Hiring done, the new manager came in and began to recognize the structure. Two, three months passed and what was supposed to be a recognition of the structure became a question, as there was a power vacuum.
He had made virtually no major decisions or taken any effective action so far.
I confess that I didn’t know about his more chatty profile, but regardless, too much time had passed. The other managers started to question, the subordinates went back to interacting directly with the old leader, who, of course, kept the doors open – after all, it was his company.
The outcome of this succession management
One day in the fourth month, I left for the client, ready to admit my mistake in the referral, but willing to give it one last try. I held a meeting with the president and the new director and fired off a battery of questions.
At the beginning, I asked how things were going and what the actions would be in the next 30 days.
The new manager began to explain that three people would need to be changed (one of them close to the former leader) because they weren’t hitting targets regularly, didn’t accept feedback, and were compromising the rest of the team.
In addition, he suggested some changes in the discount model, aiming at margin recovery and questioned the president if this would be the time for this or if he preferred to follow a policy of selling more with a smaller margin due to the moment of tension than the market lived.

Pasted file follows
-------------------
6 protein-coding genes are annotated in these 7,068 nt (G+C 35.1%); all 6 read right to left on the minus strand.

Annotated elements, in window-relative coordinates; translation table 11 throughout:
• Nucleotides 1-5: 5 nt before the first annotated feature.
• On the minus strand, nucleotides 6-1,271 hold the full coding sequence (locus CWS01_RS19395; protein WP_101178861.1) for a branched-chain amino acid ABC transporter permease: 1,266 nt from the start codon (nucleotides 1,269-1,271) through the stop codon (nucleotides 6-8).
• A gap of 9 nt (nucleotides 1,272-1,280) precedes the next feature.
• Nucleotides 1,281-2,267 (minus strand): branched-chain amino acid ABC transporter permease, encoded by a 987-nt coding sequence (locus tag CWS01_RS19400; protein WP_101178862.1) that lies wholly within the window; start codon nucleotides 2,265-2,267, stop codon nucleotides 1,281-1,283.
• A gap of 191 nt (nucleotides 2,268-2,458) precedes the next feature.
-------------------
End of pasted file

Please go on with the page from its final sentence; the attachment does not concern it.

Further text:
He also recommended area changes for two managers (there were three “below” him) because he thought the team was comfortable.
I sighed in relief.
The president did not like some considerations, they discussed some points and the meeting was adjourned. Then the president and former commercial director called me and said:
– Caetano, I’m relieved. I had a feeling he was getting ready to hang gliding, but I didn’t have the heart to get off the ground. Now that he has jumped, I know that I will have other challenges and that I will have to watch closely, but at least I will have something to control.
“Me too,” I confessed.
I mention this case because I’ve seen many people fail in the succession of positions in the commercial area more because they don’t want to take risks than because they take risks.
Get your hang glider ready and jump. Flying can be the safest place. As Fernando Pessoa said: “Boats are not made to stay in the port.”
These are the three basic points of the succession process. There are several others, but if you don’t get these three wrong, you’ll have a great chance of getting it right. That is:
- Stay close to who is succeeding.
- Align door issues inward.